“When Lorene Bronner shared with me her experience of Semana Santa in Guatemala last year, I was captivated by her story. Semana Santa is the celebration through Holy Week leading up to Easter. I invite you to take a trip to Latin America with me as Lorene vividly and reverently recalls her encounter with Semana Santa and the Guatemalan culture!” – Aileen Libbey
Observing The Celebration Of Semana Santa
By Lorene Bronner
As I studied travel literature and online sites about Semana Santa (Holy Week), I found the colorful and unique pageantry associated with this solemn occasion appealing. I enjoy studying and experiencing various cultures, and interacting with the people. So my sisters Sheri and Denise and I traveled to Antigua, Guatemala, April 2019 to experience Semana Santa. Although many other cities celebrate this Holy Week, Antigua epitomizes the spectacular event.
Antigua dates back to the early 1600s. In addition, the city bears the honor of being named a UNESCO World Heritage Site.
Flower Carpets on the Streets of Antigua
During Semana Santa, various groups vie to create the most elaborate floral carpets in the streets. They make the carpets entirely of natural materials. For example, colored sand, sawdust, pine needles and boughs, flowers, fruits, vegetables and more find a place in the carpets. Each group creates their display in the same area every year, e.g. outside their café or establishment. They may work through the night with spotlights to complete their creation in time for the upcoming processions. In the meantime, workers spray down the emerging designs with water to prevent flower petals, etc., from blowing away. In order to reach the interior of the display without causing damage to the exterior, they work from wooden planks set across the displays on risers.
The Antiguans create the floral carpets to pay homage and reverence to the Holy Week events. As a result, I found it extremely touching to see these works of art destroyed in only minutes by the passing processions, solely for the purpose of glorifying our Lord and Savior.
The Processions Begin
As Good Friday drew near, the displays became more and more elaborate. Processions began outside various churches and occurred 24 hours a day. As a matter of fact, one day we met our guide at 2 a.m. to see a procession emerge from a church. The Antiguans remove statues of revered icons from their niches in the churches and mount them on platforms. Then they are carried by volunteers who consider it an honor to be included in the ceremonies. About a week prior to the processionals, volunteers who wish to be considered go to the respective churches. Next, they are measured in height so that the height of the bearers of each platform is uniform. The Antiguans only allow men to carry statues of Jesus and the Apostles. They only permit women to carry the statues of the Virgin Mary.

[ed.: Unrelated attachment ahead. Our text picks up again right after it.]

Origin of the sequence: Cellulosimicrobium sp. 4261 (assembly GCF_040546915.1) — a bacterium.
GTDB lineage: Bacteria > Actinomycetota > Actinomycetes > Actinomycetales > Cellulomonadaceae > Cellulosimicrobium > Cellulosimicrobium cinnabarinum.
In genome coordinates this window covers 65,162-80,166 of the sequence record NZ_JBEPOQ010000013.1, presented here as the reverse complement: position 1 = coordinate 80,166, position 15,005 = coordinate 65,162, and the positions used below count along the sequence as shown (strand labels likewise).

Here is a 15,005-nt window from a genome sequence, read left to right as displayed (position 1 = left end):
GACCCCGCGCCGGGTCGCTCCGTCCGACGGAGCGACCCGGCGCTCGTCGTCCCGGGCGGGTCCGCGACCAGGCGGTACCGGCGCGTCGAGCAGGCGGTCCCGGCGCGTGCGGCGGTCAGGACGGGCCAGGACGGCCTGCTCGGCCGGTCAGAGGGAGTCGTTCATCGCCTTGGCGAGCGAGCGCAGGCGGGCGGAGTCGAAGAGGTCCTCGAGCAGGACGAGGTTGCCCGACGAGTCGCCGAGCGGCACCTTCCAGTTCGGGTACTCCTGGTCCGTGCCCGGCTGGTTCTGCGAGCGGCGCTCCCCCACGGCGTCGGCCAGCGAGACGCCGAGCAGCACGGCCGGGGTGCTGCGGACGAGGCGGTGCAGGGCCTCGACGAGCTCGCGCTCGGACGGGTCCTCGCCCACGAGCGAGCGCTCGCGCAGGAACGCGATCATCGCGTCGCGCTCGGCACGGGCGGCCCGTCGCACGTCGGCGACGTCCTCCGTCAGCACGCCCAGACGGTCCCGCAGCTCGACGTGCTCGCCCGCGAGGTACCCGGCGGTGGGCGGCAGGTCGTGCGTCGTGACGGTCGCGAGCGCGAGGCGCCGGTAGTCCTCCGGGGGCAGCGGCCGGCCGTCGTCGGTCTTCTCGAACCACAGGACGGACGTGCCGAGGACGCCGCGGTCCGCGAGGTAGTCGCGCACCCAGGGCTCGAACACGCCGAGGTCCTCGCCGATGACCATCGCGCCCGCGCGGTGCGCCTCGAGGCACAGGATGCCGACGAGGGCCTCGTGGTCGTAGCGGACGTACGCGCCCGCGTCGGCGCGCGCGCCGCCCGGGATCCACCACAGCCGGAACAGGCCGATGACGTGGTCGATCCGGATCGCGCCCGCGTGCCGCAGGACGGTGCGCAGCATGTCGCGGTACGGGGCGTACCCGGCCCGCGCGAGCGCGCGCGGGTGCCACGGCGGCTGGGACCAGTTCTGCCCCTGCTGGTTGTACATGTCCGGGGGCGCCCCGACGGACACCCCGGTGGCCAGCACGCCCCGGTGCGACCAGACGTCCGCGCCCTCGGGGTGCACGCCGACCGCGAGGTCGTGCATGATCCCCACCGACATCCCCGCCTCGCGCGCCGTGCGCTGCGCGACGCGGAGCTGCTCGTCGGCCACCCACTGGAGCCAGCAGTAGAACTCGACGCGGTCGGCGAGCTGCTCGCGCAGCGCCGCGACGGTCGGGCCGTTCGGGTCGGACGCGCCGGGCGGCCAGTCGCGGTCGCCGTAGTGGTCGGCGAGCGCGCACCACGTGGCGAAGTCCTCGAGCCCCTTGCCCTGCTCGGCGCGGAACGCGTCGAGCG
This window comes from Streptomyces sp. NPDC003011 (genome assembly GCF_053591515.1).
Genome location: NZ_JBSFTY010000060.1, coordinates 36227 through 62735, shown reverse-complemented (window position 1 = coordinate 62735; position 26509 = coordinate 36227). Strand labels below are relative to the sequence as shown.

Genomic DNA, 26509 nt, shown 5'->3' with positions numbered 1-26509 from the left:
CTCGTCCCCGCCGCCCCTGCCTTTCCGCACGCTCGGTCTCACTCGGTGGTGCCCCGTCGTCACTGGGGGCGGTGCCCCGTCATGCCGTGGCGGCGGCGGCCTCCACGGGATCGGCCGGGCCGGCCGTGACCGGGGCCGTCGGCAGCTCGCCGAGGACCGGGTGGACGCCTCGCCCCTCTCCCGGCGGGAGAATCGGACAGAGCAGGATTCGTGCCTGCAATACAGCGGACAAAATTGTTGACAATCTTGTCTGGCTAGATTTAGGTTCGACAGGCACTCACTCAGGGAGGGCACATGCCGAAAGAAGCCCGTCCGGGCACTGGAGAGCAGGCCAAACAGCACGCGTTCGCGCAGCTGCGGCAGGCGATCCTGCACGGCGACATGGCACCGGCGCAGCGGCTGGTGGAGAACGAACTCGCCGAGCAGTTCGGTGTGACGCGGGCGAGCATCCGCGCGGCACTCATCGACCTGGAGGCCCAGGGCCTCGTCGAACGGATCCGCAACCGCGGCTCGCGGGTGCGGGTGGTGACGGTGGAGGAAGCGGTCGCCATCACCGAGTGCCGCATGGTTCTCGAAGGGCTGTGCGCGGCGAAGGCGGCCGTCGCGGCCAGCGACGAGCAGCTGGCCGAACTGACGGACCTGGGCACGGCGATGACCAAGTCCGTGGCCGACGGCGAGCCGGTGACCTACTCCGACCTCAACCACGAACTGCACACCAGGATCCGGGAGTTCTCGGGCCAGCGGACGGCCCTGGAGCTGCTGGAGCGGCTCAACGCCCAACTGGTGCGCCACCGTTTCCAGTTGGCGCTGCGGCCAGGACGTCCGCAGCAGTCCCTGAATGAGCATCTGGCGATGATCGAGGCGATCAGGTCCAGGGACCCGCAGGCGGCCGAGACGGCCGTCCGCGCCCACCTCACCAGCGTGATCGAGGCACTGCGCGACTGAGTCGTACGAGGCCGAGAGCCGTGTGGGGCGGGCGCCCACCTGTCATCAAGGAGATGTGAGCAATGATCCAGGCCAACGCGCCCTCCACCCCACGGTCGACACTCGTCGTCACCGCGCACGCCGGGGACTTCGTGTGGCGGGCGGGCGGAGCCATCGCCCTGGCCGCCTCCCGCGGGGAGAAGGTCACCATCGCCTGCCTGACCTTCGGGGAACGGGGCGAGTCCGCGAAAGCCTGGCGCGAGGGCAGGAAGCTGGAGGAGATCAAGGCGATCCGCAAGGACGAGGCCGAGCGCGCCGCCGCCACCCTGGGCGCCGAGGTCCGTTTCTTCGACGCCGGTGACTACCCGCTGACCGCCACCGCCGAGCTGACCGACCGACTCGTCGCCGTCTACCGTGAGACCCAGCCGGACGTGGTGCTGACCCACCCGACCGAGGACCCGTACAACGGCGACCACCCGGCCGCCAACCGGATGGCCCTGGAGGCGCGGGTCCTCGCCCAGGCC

Because the platforms with the statues are extremely heavy, each group of bearers may only carry the platform for perhaps one block. Prior to taking up their spots, many bearers make the sign of the cross. Next, they bow their heads and pray prior to taking their turn. We were overcome with awe and wonder at what we were witnessing.
Incense, Flowers and Live Reenactments
At designated times, the processionals begin. Several processionals may occur simultaneously throughout the city. To begin with, a small band sets the beat and the pace. From quite a distance, one can hear the somber sounds of the drums creating a cadence for the bearers. Clouds of aromatic incense signal the advance of the processions.
The processions proceed over the carefully created carpets of flowers. No one else may walk on the flower carpets until the procession travels over them. A sanitation crew and truck immediately follow the procession. The crew sweeps up the flower carpets and dispose of them in the sanitation truck.
My sisters and I witnessed live reenactments of all the events of Good Friday, complete with Roman soldiers, horses, chariots, Pontius Pilate and Barabbas. Accordingly, we saw caricatures of Judas Iscariot hanging from a tree with a money bag in his hand. We saw Jesus carrying His cross.
We found ourselves enveloped in the solemn, reverent atmosphere. I almost felt as though I had been transported back in time to the actual events. Participants labored long, long hours to create these events that occurred over a period of only 3 days. As a result, I was inspired by these humble people who love their Lord and Savior so much, and so readily display their faith and love. I felt extremely privileged to be a witness to this incredible celebration.
CHRIST IS RISEN!! ALLELUIA!
Fontanini’s Easter Piece Collection
While you may not be able to have a life-size diorama of historic church statues on display in your home, you can certainly have the next best thing! Fontanini showcases the salvation story through their “Life of Christ” collection.
At Easter, as we consciously reflect on what the cross means and that the grave could not hold Him, let us not forget the gifts Jesus has given us in Salvation and through the indwelling of the Holy Spirit!
About Lorene S Bronner
As an avid adventure traveler, hiker, runner, biker, photographer, travel planner, nature lover, gardener, birdwatcher and ecotourist, Lorene loves to explore and experience different cultures and environments. She treasures her roles as wife, mother, grandmother and sibling – in a very large, loving, gregarious family.
Lorene recently retired from 36 years of service as the salesroom manager of Bronner’s CHRISTmas Wonderland.